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Benedict Cumberbatch in Hamlet: Phones or No Phones? That Is the Question

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After eight weeks on stage Benedict Cumberbatch's reign as Hamlet is proceeding into its final month. The performance has received mixed reviews and Cumberbatch has been the recipient of criticism for his suggested ignorance to modern technology.

The unforgettable video that flooded onto social media just four days after the opening show set the tone for the whole audience experience for Lyndsey Turner's adaptation of Hamlet. In his message to fans and theatre-goers Cumberbatch made it clear that he did not wish to be filmed or have a recording device in sight during the performace.

The Sherlock actor, although seeming rather riled, politely asked his fans to not continue filiming his performance as it was "mortifying"He elucidated how there is "nothing that's less supportive or enjoyable as an actor on stage experiencing that"

I attended a performance of Hamlet on 14th August, a week after Cumberbatch had made his plea, and yet there were still people sneakily attempting to film the perfromance. The question I procrastinate on is whether Cumberbatch was right to ask for no filming or whether he should have considered the prospect that his fans just wanted to be as close to him as possible and that in a culture where technology is prevalent the filming and photographing of the show was inevitable. 

I personally chose not to film or photograph any of the performance. When enterning the auditorium stewards politely asked everyone to switch off their mobile phones and any other electronic devices and not turn them back on until they had left the theatre. I chose to respect this regulation and fully immerse myself into the play without any added distractions.

The concept of filming during any theatre experience is one I find nonsensical, but particularly during such a famous and classic play where actors and crew have attempted to adjust the adaptation to compliment a modern day audience; I find that even more inexplicable. As I looked to my left on the row in front a group of young women were watching the play, clearly Cumberbatch fans. However, I noticed one of them had her phone out, on and filming throughout a large proportion of the play. Seeing this somewhat vexed me as I felt it a huge disrespect to all actors on stage. When the curtain went up the set was revealed and I personally had my breath taken away it was that spectacular. Then the perfomance began with acting which was equally spectacular. However, a percentage of the audience's natural reaction to this is to get out their phones or cameras and start filming. It, to some extent, feels as though we have lost the ability to just connect with a performance without projecting every aspect of it onto social media.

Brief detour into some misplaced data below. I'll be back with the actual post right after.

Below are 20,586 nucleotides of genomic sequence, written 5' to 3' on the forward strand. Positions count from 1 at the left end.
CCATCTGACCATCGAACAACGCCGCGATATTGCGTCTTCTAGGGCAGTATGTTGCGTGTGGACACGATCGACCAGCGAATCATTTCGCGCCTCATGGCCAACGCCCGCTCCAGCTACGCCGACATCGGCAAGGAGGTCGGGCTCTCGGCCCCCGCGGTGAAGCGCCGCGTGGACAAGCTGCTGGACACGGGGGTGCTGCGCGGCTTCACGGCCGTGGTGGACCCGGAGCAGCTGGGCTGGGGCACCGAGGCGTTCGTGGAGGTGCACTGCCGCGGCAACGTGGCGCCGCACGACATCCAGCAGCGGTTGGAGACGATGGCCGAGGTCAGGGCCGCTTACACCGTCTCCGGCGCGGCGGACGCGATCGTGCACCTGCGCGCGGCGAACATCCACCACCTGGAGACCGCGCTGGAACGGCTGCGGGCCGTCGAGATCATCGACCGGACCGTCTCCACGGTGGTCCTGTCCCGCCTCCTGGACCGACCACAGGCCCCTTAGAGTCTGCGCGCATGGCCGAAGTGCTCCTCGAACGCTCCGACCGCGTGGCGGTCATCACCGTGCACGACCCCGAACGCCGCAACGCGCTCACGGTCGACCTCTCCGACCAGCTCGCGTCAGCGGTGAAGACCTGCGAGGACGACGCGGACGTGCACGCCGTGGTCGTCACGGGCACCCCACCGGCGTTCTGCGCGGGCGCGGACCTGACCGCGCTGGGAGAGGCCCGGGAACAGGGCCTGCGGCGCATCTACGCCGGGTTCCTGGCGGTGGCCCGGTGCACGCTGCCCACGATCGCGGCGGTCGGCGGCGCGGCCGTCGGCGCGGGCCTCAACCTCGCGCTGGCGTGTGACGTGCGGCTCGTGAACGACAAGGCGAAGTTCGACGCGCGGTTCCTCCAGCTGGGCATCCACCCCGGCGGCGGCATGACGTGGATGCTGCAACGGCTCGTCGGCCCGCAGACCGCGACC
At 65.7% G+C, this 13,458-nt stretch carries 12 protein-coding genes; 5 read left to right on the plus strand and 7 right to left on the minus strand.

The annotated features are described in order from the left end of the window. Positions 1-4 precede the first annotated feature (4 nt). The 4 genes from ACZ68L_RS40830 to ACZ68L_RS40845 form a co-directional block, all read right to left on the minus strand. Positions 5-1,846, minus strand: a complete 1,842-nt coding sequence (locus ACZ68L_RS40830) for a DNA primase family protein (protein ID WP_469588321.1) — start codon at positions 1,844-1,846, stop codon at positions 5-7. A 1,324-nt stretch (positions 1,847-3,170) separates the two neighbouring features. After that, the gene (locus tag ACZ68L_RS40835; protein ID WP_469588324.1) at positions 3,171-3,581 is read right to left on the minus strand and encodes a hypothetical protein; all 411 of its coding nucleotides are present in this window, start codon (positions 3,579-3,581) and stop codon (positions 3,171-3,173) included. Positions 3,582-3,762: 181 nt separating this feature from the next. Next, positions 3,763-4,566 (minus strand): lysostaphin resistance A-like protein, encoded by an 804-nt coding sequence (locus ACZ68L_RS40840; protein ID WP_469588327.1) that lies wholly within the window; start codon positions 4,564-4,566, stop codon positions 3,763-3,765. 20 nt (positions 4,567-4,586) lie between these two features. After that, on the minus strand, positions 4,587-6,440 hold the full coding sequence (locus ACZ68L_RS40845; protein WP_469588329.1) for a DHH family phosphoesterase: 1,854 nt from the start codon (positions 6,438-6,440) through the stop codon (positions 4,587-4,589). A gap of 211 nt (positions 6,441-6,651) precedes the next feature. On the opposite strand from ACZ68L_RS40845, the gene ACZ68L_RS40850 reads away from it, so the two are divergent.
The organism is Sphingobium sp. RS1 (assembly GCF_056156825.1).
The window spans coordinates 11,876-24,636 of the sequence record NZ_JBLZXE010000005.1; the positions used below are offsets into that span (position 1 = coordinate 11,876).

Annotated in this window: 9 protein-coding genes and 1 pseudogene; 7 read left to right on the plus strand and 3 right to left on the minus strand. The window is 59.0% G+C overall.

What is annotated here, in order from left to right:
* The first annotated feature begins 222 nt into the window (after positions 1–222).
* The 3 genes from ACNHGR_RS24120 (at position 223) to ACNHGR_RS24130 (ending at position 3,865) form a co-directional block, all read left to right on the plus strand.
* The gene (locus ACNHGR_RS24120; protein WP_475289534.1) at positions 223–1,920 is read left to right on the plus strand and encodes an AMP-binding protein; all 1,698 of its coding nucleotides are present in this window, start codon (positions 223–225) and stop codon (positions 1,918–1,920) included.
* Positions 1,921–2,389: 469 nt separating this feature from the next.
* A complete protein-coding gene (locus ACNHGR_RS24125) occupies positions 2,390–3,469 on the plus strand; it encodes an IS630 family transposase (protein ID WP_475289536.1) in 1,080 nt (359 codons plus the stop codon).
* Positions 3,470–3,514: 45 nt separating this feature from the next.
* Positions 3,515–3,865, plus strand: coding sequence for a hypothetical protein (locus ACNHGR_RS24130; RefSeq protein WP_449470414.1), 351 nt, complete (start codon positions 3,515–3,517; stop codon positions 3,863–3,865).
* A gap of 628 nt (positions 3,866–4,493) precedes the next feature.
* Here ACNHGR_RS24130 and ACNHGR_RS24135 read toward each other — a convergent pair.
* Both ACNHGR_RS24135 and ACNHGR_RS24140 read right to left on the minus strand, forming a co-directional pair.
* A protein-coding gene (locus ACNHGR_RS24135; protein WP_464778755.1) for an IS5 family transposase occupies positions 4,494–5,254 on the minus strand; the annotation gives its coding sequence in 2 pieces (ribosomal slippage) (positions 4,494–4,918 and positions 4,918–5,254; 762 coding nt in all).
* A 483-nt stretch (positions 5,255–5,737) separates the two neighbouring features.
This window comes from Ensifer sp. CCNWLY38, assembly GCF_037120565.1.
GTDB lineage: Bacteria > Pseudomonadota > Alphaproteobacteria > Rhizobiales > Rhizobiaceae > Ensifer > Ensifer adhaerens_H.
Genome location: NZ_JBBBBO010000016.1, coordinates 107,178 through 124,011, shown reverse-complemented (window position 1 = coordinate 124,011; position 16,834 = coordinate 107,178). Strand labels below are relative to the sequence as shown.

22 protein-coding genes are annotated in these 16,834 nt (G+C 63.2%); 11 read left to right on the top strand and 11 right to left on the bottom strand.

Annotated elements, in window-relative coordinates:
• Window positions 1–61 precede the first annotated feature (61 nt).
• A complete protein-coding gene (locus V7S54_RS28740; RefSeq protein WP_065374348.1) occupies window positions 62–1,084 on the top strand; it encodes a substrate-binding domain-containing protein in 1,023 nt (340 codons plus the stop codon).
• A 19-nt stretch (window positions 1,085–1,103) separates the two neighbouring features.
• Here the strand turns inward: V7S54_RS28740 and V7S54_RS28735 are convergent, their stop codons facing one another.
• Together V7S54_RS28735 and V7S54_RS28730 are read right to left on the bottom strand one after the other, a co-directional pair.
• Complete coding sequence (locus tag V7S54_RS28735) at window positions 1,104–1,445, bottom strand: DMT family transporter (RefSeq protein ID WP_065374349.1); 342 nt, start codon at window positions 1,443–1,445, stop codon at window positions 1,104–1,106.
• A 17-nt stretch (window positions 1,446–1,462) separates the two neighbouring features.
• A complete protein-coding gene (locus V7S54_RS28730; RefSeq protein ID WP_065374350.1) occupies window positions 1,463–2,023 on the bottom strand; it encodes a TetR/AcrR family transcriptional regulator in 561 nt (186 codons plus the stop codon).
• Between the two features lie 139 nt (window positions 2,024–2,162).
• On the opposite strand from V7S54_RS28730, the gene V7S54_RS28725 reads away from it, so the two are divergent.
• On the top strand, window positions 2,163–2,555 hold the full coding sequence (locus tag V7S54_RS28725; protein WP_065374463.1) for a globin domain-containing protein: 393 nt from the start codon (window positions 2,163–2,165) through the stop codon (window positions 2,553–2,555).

The performance itself was magnificent. From the actors, the set, the costumes and just the whole depiction of Hamlet, every aspect I personally thought was absolutely wonderful. Although the notion of "Hamlet in a hoodie" has received mixed reviews from critics I thought it seemed a very clever way to illustrate Hamlet to a modern day audience, stripping away his status and portraying him as a lost and tortured soul allowing the audience to give full empathy to him.

Although I can see the issue some people may have had, if the play itself is contemporary why are Cumberbatch's views on filming a little antiquated? Personally I do not see them this way; I believe there is certain etiquette to obtain when attending the theatre and that this unfortunately is lost on some people. However, it is evident why some fans appeared displeased about not being able to film their favourite star, they just wanted to get closer to him and in a modern day culture the youth do this via technology and social media. 

In spite of this somewhat annoynace for fans I still stand by the notion that to film during a theatre performance is unacceptable and that Cumberbatch had every right to express upset about this. It seems quite poignant that today as a society we cannot simply enjoy a performance. Benedict asserted that he wanted the audience to enjoy a live performance in their "minds and brains whether it's good, bad or indifferent" rather than watching it through their phone screens and social media later.

This proposes the concept that we are now in a culture of technological dependance and that for some it is difficult to put their phone down for two hours and revel in a theatre performance. I personally worry that this will threaten the tradition and practice of the theatre, ruining experiences for other viewers and actors. This could therefore threaten the knowledge we as a society obtain of classic plays such as Hamlet, as the audience are somewhat oblivious to the truly remarkable content of the play and the way it is being portrayed. Their intent focus is to capture the stars on camera to put onto social media later - not to fully enjoy and engage with the performance, remembering it with just their own senses rather than, as Cumberbatch described, their "funny electronic things". 

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